Japanese rescuers combed through crumbled houses and buried roads on Monday, two days after landslides tore through a resort town, fighting time and poor weather to search for more than 100 people believed missing.
At least three people have been killed in the seaside town of Atami after torrential rains at the weekend triggered a succession of landslides to send torrents of mud and rock ripping through streets in one part of the city. In some places, more than a usual July’s worth of rain fell in just 24 hours.
The torrential rain and landslides are a reminder of the natural disasters, including earthquakes, volcanic eruptions, and tsunamis that rocked Japan, whose capital, Tokyo, is to host the summer Olympics beginning this month.
“We want to rescue as many victims … buried in the rubble as soon as possible,” Prime Minister Yoshihide Suga told reporters. He added that police, firefighters, and military members were putting in all their efforts to do so.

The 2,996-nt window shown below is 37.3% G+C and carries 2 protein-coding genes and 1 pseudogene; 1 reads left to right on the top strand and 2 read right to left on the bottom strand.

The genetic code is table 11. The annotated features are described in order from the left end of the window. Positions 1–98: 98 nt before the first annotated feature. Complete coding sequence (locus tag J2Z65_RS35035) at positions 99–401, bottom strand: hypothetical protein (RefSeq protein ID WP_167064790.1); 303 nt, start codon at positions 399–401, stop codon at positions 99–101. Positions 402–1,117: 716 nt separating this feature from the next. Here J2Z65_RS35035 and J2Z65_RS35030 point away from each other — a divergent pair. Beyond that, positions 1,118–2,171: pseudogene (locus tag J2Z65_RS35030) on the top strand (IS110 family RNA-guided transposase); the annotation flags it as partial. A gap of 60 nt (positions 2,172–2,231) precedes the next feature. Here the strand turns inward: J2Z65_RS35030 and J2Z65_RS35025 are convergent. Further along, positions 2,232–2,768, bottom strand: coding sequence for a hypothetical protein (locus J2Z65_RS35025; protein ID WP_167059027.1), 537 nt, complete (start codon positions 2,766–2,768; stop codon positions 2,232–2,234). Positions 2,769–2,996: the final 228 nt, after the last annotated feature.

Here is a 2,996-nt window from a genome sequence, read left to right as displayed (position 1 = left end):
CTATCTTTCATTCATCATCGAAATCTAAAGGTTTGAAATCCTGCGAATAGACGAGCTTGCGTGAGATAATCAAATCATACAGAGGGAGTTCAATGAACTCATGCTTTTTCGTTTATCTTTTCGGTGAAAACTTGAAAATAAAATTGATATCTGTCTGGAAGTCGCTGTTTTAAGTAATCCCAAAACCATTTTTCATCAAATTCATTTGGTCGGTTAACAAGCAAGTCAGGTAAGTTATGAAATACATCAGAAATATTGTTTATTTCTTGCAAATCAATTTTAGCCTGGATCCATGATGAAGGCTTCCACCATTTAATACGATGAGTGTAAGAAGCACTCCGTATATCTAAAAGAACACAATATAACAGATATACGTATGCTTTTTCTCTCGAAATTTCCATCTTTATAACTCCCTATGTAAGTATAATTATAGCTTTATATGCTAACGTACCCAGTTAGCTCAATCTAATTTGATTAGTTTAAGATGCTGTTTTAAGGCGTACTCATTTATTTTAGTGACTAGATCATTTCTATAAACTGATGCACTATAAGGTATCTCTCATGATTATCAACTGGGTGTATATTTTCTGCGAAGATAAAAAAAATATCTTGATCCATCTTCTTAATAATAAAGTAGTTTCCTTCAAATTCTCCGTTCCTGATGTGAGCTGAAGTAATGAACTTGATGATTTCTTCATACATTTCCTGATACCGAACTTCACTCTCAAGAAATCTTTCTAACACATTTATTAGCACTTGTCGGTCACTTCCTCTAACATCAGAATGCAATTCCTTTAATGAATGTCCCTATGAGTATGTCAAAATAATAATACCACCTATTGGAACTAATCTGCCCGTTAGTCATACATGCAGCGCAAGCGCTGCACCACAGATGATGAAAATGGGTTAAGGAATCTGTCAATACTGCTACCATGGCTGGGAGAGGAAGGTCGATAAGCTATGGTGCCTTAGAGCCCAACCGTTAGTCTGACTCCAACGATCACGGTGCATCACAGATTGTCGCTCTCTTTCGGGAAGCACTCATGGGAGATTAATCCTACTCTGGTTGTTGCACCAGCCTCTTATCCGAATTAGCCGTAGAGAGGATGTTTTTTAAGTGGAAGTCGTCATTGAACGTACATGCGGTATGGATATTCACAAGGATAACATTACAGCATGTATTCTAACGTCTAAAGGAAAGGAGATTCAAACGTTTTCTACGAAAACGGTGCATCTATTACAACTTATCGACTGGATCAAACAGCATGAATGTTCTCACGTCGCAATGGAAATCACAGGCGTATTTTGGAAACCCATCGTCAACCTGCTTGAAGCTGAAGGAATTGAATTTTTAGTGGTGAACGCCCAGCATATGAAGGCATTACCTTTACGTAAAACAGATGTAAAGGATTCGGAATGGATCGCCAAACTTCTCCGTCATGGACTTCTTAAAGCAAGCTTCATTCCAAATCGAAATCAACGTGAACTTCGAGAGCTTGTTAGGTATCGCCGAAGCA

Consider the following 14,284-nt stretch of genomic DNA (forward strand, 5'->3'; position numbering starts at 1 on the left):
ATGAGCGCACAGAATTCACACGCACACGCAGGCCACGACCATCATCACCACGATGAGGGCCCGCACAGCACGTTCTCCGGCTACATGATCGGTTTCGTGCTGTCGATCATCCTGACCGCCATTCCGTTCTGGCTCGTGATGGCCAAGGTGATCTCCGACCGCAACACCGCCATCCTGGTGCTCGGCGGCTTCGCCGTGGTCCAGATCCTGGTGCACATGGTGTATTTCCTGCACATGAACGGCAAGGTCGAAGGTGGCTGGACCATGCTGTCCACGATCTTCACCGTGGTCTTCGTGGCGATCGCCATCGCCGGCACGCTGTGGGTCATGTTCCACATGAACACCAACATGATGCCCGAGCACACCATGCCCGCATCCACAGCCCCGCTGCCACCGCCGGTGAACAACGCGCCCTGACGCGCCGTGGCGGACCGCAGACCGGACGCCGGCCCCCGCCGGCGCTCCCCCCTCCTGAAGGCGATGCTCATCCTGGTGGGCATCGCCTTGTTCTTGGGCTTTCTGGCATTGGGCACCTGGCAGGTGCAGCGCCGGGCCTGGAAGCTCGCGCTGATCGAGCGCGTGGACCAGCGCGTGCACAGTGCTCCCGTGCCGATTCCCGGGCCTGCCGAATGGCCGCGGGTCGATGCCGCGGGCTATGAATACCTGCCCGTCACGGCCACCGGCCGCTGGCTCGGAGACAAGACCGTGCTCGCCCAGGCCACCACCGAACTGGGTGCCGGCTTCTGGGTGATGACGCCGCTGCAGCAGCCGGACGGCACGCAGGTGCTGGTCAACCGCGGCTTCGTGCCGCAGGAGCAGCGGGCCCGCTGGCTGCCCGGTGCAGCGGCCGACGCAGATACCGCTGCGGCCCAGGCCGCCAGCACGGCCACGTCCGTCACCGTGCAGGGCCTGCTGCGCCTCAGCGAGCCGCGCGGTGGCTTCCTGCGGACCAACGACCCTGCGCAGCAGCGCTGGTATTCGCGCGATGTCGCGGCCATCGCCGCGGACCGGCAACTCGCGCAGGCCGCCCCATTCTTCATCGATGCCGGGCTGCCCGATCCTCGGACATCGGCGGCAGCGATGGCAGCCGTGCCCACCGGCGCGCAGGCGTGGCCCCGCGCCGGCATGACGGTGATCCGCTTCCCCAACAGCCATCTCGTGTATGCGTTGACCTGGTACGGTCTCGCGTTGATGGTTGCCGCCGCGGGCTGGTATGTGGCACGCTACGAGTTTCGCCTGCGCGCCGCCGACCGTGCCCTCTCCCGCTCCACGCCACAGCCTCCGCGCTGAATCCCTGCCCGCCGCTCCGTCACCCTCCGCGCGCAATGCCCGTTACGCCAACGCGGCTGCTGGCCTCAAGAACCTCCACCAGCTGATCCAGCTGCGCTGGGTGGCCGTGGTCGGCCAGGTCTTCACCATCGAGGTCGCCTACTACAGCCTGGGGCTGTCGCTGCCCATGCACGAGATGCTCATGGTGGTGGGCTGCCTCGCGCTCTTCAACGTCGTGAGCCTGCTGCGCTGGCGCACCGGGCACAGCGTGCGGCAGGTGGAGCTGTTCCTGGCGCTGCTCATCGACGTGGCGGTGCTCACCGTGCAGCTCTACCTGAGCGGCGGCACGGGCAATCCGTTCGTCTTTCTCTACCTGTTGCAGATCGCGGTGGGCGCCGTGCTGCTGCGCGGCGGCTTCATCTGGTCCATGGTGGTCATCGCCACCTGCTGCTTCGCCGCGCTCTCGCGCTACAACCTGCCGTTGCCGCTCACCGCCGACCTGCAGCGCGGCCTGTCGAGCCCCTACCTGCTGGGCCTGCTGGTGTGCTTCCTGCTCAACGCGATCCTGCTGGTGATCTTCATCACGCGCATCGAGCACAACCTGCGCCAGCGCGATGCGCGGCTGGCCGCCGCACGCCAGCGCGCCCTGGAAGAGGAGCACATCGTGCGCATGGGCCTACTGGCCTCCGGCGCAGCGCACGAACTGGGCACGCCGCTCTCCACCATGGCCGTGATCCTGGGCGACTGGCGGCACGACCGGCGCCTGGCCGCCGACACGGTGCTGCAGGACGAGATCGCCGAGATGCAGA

A third person was confirmed dead in the seaside city of Atami, 90km southwest of Tokyo, where 113 are believed missing, spokesperson Hiroki Onuma told Reuters.
Over the weekend, some 20 people were said to be unaccounted for. Still, the number rose sharply on Monday as officials began working from residential registers rather than phone calls from people unable to reach family members, he said.
Around 130 buildings were affected on Saturday morning when the landslides ripped through Atami, a hot springs resort town set on a steep slope that leads down to a bay.
The water, mud, and debris are thought to have flowed along a river for about 2 km to the sea, local media reported.